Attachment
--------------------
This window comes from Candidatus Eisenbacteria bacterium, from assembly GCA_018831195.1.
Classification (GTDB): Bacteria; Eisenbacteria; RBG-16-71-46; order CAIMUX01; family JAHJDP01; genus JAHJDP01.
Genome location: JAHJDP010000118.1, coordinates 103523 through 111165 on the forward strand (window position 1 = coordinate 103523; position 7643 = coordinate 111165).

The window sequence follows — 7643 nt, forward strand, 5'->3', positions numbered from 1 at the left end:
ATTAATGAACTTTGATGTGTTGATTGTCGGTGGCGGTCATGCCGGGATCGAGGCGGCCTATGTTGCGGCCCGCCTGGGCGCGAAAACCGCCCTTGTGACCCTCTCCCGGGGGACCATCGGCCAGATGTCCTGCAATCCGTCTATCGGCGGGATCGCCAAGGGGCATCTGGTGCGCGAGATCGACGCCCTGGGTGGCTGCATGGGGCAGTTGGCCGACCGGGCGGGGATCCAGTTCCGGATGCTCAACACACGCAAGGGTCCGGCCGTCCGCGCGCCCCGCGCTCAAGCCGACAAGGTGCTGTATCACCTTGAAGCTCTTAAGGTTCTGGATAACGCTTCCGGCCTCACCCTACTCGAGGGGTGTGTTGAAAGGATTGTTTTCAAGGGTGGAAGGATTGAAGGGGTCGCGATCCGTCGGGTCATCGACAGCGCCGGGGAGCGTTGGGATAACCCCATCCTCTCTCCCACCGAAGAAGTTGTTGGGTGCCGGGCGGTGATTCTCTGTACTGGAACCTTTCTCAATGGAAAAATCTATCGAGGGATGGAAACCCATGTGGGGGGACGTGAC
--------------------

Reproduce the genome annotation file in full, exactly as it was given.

This window comes from Candidatus Eisenbacteria bacterium, from assembly GCA_018831195.1.
Classification (GTDB): Bacteria; Eisenbacteria; RBG-16-71-46; order CAIMUX01; family JAHJDP01; genus JAHJDP01.
Genome location: JAHJDP010000118.1, coordinates 103523 through 111165 on the forward strand (window position 1 = coordinate 103523; position 7643 = coordinate 111165).

The window sequence follows — 7643 nt, forward strand, 5'->3', positions numbered from 1 at the left end:
ATTAATGAACTTTGATGTGTTGATTGTCGGTGGCGGTCATGCCGGGATCGAGGCGGCCTATGTTGCGGCCCGCCTGGGCGCGAAAACCGCCCTTGTGACCCTCTCCCGGGGGACCATCGGCCAGATGTCCTGCAATCCGTCTATCGGCGGGATCGCCAAGGGGCATCTGGTGCGCGAGATCGACGCCCTGGGTGGCTGCATGGGGCAGTTGGCCGACCGGGCGGGGATCCAGTTCCGGATGCTCAACACACGCAAGGGTCCGGCCGTCCGCGCGCCCCGCGCTCAAGCCGACAAGGTGCTGTATCACCTTGAAGCTCTTAAGGTTCTGGATAACGCTTCCGGCCTCACCCTACTCGAGGGGTGTGTTGAAAGGATTGTTTTCAAGGGTGGAAGGATTGAAGGGGTCGCGATCCGTCGGGTCATCGACAGCGCCGGGGAGCGTTGGGATAACCCCATCCTCTCTCCCACCGAAGAAGTTGTTGGGTGCCGGGCGGTGATTCTCTGTACTGGAACCTTTCTCAATGGAAAAATCTATCGAGGGATGGAAACCCATGTGGGGGGACGTGAC